Karl-Heinz Keitel

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Karl-Heinz Keitel
Born 2 January 1914
Wolfenbüttel
Allegiance  Nazi Germany
Service/branch Flag Schutzstaffel.svg Waffen-SS, Heer
Years of service 1934–45
Rank SS-Sturmbannführer
Unit 8th SS Cavalry Division Florian Geyer
37th SS Volunteer Cavalry Division Lützow
Battles/wars World War II
Awards German Cross in Gold
Iron Cross 1st Class
Iron Cross 2nd Class
Close Combat Clasp in Bronze
Wound Badge in Black
Relations Wilhelm Keitel (father)
Werner von Blomberg (father-in-law)

Karl-Heinz Keitel (born 2 January 1914, date of death unknown) was a Sturmbannführer (Major) in the Waffen-SS during World War II.

Military service[edit]

Karl-Heinz Keitel was born on 2 January 1914,[1] in Wolfenbüttel, the eldest son of Wilhelm Keitel who would rise to become Chief of the OKW, the German Military High Command, during World War II. Karl-Heinz joined the Heer in 1934 and served in various cavalry units following the outbreak of war in 1939. In June 1943 he was assigned to the Kavallerie-Schule in Potsdam-Krampnitz, and served as a battalion commander, and later the regimental commander of the Kavallerie-Regiment Nord. On 5 August 1944, he transferred into the Waffen-SS and served with the 22. SS-Freiwilligen-Kavallerie-Division "Maria Theresia". On 20 October of that year, he was promoted to command SS-Freiwilligen-Kavallerie-Regiment 17 / 22.SS-Freiwilligen-Kavallerie-Division "Maria Theresia" in the area of Hungary. In November 1944, combined with the Florian Geyer division, the "Maria Theresia" was assigned to the garrison of Budapest. On 12 December he was wounded in action while defending against Red Army probing attacks into Budapest for which he was awarded the Wound Badge in Black.[2][3]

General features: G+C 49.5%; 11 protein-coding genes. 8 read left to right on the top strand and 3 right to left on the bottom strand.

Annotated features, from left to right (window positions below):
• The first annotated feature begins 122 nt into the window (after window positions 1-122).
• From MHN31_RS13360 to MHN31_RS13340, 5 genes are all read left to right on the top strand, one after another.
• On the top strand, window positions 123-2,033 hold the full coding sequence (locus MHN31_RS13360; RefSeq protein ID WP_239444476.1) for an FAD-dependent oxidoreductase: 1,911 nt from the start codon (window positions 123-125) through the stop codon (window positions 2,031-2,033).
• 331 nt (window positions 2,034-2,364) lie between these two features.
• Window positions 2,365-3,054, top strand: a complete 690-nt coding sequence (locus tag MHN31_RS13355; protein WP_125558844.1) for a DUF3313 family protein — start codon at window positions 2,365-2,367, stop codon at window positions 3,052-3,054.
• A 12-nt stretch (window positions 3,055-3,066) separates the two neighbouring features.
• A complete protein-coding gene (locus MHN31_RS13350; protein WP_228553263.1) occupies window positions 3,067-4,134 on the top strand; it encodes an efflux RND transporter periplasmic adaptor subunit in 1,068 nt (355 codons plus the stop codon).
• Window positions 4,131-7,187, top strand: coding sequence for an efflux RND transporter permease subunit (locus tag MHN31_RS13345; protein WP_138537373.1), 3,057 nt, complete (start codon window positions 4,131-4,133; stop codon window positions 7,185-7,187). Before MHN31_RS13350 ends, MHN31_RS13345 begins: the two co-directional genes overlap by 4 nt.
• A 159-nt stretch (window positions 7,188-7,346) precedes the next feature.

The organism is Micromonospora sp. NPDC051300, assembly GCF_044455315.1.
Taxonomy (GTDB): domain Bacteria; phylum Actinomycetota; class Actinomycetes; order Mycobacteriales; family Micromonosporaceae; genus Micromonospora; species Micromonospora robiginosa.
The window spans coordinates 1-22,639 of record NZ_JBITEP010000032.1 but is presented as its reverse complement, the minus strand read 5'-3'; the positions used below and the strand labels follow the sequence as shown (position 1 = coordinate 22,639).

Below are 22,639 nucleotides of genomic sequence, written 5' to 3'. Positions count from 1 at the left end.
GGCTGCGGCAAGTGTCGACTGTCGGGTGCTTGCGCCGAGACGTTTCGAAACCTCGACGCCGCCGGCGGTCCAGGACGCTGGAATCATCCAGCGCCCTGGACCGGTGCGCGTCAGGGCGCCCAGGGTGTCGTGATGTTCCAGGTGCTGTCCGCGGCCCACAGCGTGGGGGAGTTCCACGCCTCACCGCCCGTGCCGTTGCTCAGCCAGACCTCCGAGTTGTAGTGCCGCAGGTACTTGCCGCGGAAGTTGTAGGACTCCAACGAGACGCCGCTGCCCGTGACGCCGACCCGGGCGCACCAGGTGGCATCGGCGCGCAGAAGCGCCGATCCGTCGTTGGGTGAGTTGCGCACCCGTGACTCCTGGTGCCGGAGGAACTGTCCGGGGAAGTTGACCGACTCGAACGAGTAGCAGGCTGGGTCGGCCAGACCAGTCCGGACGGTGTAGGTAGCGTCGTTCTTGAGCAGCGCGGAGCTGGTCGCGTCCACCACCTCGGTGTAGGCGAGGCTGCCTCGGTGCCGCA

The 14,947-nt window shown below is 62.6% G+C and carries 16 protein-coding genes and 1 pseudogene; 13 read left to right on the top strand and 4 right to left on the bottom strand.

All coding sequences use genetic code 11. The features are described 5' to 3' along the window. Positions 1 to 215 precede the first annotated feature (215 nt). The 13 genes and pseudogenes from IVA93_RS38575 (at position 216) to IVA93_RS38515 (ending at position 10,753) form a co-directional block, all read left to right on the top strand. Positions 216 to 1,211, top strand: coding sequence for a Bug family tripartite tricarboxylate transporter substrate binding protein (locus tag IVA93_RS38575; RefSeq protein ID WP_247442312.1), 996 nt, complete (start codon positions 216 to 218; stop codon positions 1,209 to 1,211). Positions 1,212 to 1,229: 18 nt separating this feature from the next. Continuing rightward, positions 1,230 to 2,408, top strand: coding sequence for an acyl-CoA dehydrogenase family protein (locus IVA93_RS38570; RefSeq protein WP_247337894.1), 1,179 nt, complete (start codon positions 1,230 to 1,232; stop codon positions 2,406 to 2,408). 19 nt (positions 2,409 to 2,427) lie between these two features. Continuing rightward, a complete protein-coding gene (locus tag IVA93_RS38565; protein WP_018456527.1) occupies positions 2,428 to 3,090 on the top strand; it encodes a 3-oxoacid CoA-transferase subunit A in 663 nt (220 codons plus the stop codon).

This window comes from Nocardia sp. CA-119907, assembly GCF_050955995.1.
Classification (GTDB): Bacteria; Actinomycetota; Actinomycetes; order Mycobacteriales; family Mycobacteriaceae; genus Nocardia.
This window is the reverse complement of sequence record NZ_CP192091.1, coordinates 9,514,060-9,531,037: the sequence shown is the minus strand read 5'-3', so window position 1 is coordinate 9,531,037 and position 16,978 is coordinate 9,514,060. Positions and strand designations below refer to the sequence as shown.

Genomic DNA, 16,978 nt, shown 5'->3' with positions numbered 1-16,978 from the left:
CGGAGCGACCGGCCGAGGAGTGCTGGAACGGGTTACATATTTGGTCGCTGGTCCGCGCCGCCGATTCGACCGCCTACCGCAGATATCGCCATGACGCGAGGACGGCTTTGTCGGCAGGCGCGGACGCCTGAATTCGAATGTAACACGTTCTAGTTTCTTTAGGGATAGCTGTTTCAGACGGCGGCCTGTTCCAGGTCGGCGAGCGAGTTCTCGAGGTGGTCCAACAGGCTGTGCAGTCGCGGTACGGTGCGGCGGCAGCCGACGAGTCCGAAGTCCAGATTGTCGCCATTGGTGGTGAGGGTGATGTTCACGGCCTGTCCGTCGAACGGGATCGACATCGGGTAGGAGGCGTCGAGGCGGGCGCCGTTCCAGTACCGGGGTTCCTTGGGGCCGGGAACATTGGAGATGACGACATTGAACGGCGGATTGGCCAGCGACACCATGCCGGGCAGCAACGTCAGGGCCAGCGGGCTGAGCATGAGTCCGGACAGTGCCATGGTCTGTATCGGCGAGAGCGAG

In March he transferred to the 37. SS-Freiwilligen-Kavallerie-Division "Lützow" as its commander, and led the 2000 strong remnants of the division in heavy fighting around Wiener-Neustadt as part of 6. SS-Panzer Armee. He was reportedly promoted Obersturmbannführer (Lieutenant Colonel) in the closing months of the war, but this has never been confirmed and is not recorded in his service records; a quite common occurrence in the final days of the Third Reich.

Personal life[edit]

On 20 October 1938,[4] he married Dorothee von Blomberg, daughter of Werner von Blomberg. Together they had one son (Hans-Christof, born 23 July 1939) and three daughters (Sybilla, born 17 December 1940; Jutta, born 14 May 1942; and Stephanie, born 26 December 1943). At the time of the marriage, his father Wilhelm Keitel made no attempt to hide the fact that through the engagement of his son to Blomberg's daughter, he was working towards an entente with his superior, Field-Marshal von Blomberg himself.[5]

References[edit]

Further reading[edit]

  • Gordon Williamson, The Waffen-SS (3), 11. to 23. Division, Osprey Publishing, 2004. ISBN 978-1-84176-591-4.
  • Gordon Williamson, The Waffen-SS (4), 24. to 38. Division, Osprey Publishing, 2004. ISBN 1-84176-592-9.